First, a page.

Major integrated oil and gas companies were evaluated by comparing growth trends and valuation multiples in a prior article. Three long picks were selected and two shorts were selected as the basis for a net-long, hedged position on big oil companies. This analysis reaffirms the valuation discrepancies between select U.S. oil companies and their European counterparts.
Computing Future Valuations from Growth Projections
Investors should buy stocks trading at prices which make them good deals. A poor company trading at a dismal price may be an excellent trade. Growth and value estimates for big oil short and long candidates are provided below:
Earnings Growth Est.
Sales Growth Est.
It looks as though the Eurozone crisis has created an opportunity for buying big oil companies in Europe at a discount to oil companies in the U.S.
Unfortunately, these data are static and flat. How would valuation multiples evolve given current growth projections year after year? Future valuation multiples of these picks were modeled by combining expected growth and trailing valuation multiples for sales and earnings. Graphs of future price-to-earnings and price-to-sales ratios based on analyst earnings growth estimates and historical sales growth follow:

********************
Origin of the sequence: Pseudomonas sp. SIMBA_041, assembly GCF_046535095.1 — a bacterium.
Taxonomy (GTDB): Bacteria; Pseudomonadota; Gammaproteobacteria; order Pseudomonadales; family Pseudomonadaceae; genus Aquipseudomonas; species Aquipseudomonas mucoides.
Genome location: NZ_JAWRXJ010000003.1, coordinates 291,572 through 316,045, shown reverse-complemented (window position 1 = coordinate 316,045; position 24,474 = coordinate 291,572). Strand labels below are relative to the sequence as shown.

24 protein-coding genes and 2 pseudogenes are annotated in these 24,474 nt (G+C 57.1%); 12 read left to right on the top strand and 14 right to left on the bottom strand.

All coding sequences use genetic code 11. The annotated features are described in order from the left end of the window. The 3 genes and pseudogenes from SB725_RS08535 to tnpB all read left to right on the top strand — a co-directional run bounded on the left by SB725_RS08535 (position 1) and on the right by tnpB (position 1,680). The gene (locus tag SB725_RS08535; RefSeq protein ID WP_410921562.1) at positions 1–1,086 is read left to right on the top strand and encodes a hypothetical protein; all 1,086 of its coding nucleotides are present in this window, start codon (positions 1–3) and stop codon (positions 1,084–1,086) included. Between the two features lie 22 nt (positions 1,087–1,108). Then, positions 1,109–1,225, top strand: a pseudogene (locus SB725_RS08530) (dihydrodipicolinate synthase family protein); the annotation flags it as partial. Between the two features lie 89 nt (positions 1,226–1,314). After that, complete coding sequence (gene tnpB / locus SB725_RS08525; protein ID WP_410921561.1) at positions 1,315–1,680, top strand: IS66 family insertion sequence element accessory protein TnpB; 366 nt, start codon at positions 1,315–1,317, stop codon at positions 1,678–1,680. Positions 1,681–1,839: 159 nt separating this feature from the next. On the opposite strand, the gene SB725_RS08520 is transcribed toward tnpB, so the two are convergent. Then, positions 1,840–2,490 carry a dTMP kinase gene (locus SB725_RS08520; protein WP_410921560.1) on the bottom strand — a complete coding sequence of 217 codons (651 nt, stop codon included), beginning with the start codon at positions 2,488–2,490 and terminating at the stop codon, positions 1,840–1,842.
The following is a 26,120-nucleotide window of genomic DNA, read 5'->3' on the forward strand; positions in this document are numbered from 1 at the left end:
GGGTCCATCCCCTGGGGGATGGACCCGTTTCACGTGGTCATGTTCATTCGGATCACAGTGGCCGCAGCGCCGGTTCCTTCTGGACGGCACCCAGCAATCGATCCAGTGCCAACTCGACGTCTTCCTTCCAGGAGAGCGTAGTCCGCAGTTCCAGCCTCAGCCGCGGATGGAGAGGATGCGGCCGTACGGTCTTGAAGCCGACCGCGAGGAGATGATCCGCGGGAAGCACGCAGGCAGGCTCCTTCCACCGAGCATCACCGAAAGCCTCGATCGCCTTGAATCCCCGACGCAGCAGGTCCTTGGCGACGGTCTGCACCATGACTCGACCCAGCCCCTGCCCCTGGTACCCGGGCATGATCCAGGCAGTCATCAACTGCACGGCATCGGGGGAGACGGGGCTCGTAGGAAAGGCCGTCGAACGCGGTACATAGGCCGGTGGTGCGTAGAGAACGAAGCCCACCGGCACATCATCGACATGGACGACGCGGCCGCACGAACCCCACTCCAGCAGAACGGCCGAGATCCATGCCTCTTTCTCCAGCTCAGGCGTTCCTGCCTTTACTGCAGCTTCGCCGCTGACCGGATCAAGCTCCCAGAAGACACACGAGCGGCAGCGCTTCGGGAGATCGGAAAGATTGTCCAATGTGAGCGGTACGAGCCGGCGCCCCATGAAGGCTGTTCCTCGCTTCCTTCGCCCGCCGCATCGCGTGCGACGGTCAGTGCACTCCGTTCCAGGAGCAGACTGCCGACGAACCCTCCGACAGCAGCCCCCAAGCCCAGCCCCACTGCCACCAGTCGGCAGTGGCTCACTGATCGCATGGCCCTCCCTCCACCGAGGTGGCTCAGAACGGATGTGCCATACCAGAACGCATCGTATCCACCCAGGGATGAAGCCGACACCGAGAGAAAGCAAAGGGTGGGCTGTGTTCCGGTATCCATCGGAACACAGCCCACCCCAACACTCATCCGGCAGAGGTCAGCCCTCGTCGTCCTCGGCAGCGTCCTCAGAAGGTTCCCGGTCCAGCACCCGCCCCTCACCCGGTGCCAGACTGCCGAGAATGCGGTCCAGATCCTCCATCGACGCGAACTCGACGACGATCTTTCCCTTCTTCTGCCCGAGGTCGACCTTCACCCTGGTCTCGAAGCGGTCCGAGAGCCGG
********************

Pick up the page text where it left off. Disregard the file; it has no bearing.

These projections illustrate how BP, Total, and Statoil's lower valuations dominate Occidental Petroleum and ConocoPhillips in the medium term.
Since Occidental is the fastest growing sell pick, estimated convergence years were calculated below for Occidental and its competitors:
The projected crossover dates span at least three years into the future for the price-to-earnings multiple, which is about the predictive reach of trends and analyst estimates. Even incorporating Occidental's solid growth rates, future valuations still favor the buy picks.
Going long BP, TOT, and STO while shorting OXY and COP is a solid relative value play. Hedging will attempt to provide resistance broad market or oil price movements while capture the valuation difference between these long and short picks.
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